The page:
Reflections from Jesse, Samovar’s Founder

I opened the first Samovar 6 years ago, at 498 Sanchez Street in the Castro-Mission, with the purpose of propagating the tea culture to modern San Francisco. I have spent much of my life pursuing the practice of Awareness, on the cushion, on the mat, in the dojo, back on the cushion, dojo, mat, and finally now, onto the balance sheet and P&L statement. Samovar is really the most recent incarnation in my personal practice: how to use business for achieving awareness. That’s it. I thought it would be a really interesting endeavor to create an organization that on the surface was a business in pursuit of success, and underneath was a vehicle for creating awareness and peace.

One of my favorite quotes is from renaissance man Moshe Feldenkrais, founder of the Feldenkrais Technique, who said, “…if you know what you’re doing, you can do what you want….” That’s awareness. And, that’s a practice, a work in progress that is never complete. My goal with Samovar is to know what we’re doing, so that we can do what we want. And we want to serve as an exemplary role model for other businesses proving that a small business can exist and thrive, doing good things for the environment, the employees, the suppliers, and the investors. My aim is to make a positive difference in the world by our existing, and thriving. After all, what is nobler than serving, making a difference for the better for the good of the public?

We practice awareness not through sitting on the cushion, but by brewing tea for our guests, prepping and cooking food, and serving guests mindfully. Every detail has been questioned and at least attempted to be answered. From the source of our Houjicha Sencha, to the creator of our metalwork, to the artist or our red walls, the power consumption of our hand dryer, the selection of music, the fuel for our fireplace, the fabrication of our chai mugs, the patina of our copper, the supplier of our Kuan Yin, the grower of our rice, the brewer of our tamari, the forest source of our floors, the carpenter of our tea bar… Virtually every single aspect of Samovar has been attended to with singular intention, with awareness.

I’ll be honest: Sometimes we get the reputation for being “expensive.” I believe cost is relative and that the real question is where we choose to put our life energy, our money. At Samovar we put it in business relationships with very small, artisan families around the world who supply us with tea and other goodies. This tea, crafted seasonally, and in very small fresh batches costs more. It tastes better. Families, generally certified organic and fair trade farm it sustainably. It is fresh. It is healthier. And, we brew it to order, according to specific brewing instructions defining the scoop size, brew time, water temperature, specific handmade teaware, and, by a server who can answer your questions about why that tea has been selected and why it’s so special. That is what you get. We price our tea fairly for what we offer. And, when it comes right down to it, the actual profit margin is around 4%!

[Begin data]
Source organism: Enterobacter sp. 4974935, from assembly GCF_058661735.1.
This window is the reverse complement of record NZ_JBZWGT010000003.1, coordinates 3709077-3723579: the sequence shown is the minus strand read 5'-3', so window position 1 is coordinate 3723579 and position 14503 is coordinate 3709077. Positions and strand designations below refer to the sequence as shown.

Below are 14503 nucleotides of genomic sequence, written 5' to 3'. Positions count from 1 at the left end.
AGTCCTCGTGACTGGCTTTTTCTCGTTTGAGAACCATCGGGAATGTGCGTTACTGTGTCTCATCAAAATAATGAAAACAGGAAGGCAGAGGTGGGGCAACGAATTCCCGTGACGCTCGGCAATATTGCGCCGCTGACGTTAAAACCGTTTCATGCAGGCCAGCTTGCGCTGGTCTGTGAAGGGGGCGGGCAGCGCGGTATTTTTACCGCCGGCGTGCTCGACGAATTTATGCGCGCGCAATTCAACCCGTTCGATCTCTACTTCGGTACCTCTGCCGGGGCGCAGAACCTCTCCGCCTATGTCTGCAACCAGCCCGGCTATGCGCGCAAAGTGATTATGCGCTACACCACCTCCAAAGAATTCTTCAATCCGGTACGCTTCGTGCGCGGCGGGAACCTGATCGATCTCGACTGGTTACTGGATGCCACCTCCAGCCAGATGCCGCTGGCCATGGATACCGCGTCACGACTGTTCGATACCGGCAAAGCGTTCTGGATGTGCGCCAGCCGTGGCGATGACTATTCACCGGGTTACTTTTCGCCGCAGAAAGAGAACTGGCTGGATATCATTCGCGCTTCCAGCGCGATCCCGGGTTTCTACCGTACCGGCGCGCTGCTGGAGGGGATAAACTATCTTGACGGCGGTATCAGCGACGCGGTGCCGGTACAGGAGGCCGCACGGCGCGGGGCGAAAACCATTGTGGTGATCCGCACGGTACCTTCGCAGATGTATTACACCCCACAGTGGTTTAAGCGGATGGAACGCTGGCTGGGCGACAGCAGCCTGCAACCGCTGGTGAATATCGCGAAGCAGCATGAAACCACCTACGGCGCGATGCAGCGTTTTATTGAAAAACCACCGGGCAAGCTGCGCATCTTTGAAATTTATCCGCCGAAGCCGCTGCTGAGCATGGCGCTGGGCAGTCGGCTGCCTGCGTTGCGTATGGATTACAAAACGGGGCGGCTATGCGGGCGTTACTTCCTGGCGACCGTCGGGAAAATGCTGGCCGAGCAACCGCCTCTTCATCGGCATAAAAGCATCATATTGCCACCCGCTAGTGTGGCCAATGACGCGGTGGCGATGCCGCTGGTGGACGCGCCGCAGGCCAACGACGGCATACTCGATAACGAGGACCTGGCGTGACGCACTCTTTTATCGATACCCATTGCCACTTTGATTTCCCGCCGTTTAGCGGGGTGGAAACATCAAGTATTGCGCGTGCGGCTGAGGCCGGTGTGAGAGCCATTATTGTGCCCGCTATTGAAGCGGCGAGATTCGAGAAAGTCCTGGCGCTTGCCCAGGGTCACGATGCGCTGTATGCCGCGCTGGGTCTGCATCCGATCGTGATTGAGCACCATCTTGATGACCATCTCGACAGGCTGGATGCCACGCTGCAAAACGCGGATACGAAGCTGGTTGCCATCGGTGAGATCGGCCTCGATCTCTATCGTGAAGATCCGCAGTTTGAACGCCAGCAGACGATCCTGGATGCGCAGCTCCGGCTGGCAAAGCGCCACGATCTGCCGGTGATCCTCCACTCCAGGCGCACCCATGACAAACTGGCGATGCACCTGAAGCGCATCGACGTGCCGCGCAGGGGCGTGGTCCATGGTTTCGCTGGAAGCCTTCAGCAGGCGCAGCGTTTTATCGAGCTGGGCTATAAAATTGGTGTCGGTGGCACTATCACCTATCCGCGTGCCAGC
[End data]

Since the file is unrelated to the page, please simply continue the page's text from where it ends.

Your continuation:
With that in mind, and then taking into consideration that as an employer we offer our staff health insurance, subsidized acupuncture, free yoga, English classes, Chado classes at the Urasenke Society, fully paid internships with our farmers in Taiwan, 2-month sabbaticals, frequent bonuses and recognition, free employee meals…we end up barely breaking even as a company.

Why do we offer so much to our staff when it takes so much from the bottom line? Because we feel strongly that if we support our staff, they will support our customers. And at the end of the day, we exist solely for our customers. Our prices include all those costs: product, staff, family suppliers, and, the cozy elegant environment. The ultimate question that we request from our guests is: Do you get value at Samovar? If you are treated kindly, able to relax, and feel better when you leave than when you arrived, then you will go out into the world and do good things. Then we’ve done our job.

That’s enough rambling. I can go on and on – so if you want to hear more please just stop by across the street and say hi, or have some tea and I or any of the staff there will be happy to wax on about the nuances of our tea bar, or the aroma of Hika Sencha. That’s easy for us.

“Digg This: Tea Is the New Coffee.” Wired Magazine Visits Samovar

Wired catches on to why we are all tea geeks: "The drink of choice for Web 2.0 zillionaires isn't a quad espresso anymore. It's a soothingly steeped tea harvested from a shaded mountainside half a world away. Captains of the internet like Digg's Kevin Rose and business guru Tim Ferriss are gravitating to the ancient drink..."

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